All of sudden the yard is needing a haircut. The flower beds have sprung a bumper crop of weeds. Dandelions in the grass are clearly excited to welcome the spring. Rain barrels need to be repositioned from their winter storage. Inside the garden the grass needs to be mowed, the rows need to be tilled, the asparagus beds need to be weeded and the berry canes need to be pruned. Already several of the seeds need to be planted and the rest of the fertilizer mixed and spread. The straw bales -- a new experiment for gardening this year -- need to be prepped. The new chicken gardens -- another new experiment -- need to be tilled, planted and covered with the cages we built over the winter. The new irrigation system needs to be mapped in preparation for the new trees that will arrive and need to be planted in a few weeks. Tomatoes growing in the greenhouse need to be transplanted into larger containers for added root development.
Just to begin the list. Except there are problems.
Time, for one. Travels kept us away for a week or so at an inopportune time. Schedule conflicts have filled the days. Now rain is preventing much access to the garden work. Meanwhile the grass and weeds are only getting taller.
There has, in fairness, been some progress. Five of the rain barrels are now in place and doing their job just as the rains have resumed to fill them. We scrambled to get the kitchen garden prepped and planted yesterday on the deck, with lettuces, mustards, arugula, spinach, a dozen or so herbs along with one lone purple jalapeno plant. The six honeyberry plants we had ordered months ago arrived just in time to be planted before our travels and are now benefiting from the rain, as are the plants and trees established last fall. As for the yard, the mowing deck has replaced the snow blower attachment on the tractor -- no small task for a city boy -- and sits idle, but ready.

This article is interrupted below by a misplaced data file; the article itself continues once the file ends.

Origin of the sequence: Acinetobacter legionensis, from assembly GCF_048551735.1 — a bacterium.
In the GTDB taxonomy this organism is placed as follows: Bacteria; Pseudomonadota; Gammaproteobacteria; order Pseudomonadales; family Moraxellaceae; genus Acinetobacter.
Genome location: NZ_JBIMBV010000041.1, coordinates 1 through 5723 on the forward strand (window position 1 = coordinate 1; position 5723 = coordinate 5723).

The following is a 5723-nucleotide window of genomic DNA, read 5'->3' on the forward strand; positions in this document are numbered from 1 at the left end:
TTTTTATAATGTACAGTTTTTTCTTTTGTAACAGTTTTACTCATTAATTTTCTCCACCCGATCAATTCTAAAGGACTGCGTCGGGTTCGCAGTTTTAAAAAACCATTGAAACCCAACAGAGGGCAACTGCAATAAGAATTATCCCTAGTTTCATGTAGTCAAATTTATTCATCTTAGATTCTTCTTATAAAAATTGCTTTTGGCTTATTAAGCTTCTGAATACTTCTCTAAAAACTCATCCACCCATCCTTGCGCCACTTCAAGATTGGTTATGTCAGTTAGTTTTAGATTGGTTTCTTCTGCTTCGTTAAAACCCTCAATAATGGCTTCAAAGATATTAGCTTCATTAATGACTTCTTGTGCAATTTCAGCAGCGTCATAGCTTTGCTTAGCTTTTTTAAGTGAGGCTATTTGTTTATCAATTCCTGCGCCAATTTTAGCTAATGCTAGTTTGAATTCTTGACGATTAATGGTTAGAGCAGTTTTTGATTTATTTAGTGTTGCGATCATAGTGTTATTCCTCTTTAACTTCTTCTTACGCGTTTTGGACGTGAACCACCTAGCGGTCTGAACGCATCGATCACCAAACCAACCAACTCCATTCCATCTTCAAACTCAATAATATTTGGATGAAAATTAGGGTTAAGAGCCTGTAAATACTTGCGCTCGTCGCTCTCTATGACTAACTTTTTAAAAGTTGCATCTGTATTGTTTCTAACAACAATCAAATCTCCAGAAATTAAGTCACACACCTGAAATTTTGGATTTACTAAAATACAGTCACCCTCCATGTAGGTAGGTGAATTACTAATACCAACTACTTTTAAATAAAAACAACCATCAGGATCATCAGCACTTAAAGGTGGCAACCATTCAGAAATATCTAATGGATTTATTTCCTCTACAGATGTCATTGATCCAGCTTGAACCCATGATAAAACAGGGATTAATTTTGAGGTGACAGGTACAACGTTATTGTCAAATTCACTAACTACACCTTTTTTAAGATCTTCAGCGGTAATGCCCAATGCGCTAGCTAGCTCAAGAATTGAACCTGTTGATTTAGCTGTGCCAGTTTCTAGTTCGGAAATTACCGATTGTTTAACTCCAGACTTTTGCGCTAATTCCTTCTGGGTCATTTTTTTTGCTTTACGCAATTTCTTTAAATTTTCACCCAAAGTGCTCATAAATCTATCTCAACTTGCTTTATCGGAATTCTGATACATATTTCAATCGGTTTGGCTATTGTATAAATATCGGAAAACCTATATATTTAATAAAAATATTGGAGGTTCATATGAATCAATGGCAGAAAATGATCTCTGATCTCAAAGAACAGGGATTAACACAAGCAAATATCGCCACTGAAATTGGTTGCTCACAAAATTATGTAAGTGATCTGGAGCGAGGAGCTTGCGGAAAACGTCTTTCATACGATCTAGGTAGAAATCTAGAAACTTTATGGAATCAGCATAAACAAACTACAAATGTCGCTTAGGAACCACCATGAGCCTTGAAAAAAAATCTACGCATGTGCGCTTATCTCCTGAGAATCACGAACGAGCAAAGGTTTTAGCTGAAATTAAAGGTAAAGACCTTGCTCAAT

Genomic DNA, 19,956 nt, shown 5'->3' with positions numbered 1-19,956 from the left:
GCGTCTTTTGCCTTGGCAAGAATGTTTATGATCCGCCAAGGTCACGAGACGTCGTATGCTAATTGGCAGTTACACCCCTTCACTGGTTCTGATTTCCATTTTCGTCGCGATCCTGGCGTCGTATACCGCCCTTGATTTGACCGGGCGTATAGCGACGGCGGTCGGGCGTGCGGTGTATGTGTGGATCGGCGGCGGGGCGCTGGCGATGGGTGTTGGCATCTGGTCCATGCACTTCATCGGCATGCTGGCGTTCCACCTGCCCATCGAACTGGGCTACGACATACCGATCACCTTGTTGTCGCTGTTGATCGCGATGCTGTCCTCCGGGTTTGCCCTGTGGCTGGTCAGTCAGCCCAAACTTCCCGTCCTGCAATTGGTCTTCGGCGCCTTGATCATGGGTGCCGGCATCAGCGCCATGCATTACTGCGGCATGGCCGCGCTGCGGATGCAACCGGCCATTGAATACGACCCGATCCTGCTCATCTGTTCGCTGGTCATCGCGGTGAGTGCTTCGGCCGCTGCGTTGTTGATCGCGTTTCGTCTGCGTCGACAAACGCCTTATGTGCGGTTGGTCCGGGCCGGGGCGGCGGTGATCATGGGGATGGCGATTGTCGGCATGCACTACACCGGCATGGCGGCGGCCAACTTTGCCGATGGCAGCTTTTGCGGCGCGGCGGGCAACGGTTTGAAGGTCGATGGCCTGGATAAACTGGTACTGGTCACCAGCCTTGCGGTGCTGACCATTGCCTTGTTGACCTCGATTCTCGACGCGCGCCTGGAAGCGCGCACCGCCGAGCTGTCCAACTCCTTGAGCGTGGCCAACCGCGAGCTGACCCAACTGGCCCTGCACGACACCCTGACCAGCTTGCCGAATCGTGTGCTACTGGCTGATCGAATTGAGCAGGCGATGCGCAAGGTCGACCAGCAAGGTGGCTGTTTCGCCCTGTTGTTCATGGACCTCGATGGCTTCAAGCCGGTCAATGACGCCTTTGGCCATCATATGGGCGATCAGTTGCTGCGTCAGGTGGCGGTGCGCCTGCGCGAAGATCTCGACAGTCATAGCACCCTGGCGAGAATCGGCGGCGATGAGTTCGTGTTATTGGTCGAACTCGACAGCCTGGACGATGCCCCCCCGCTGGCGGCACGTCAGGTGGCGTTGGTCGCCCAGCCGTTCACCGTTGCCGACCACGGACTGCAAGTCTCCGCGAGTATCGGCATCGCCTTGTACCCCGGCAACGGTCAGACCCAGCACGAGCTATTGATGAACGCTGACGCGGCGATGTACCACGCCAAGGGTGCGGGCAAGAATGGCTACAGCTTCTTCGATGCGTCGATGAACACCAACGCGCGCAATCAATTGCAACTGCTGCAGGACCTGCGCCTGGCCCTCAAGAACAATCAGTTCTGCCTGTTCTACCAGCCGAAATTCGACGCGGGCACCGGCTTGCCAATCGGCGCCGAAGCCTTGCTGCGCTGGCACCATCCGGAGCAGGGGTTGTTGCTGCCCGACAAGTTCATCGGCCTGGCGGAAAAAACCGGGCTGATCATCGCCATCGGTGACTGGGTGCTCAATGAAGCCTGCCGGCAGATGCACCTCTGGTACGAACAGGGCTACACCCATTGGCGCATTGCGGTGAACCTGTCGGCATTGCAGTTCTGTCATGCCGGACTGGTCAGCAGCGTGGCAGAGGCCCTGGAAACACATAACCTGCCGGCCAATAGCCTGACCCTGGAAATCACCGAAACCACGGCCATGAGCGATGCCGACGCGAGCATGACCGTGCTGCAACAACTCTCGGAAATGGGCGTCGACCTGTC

This is, I recognize, an annual panic. And we aren't actually behind schedule. It's not yet May, and according to the National Weather Service the average last freeze was only April 26 -- yesterday. Average, which means we aren't completely out of the danger zone. It only feels like we should be further along in our progress. It will all get done, I am confident, and in adequate time for the growing season to adequately begin.
Just now, however, I am resonating with the observation of Lewis Carroll's Queen of Hearts to Alice in Wonderland:
“My dear, here we must run as fast as we can, just to stay in place. And if you wish to go anywhere you must run twice as fast as that.”So, watch out and step to the side. We have some running to do.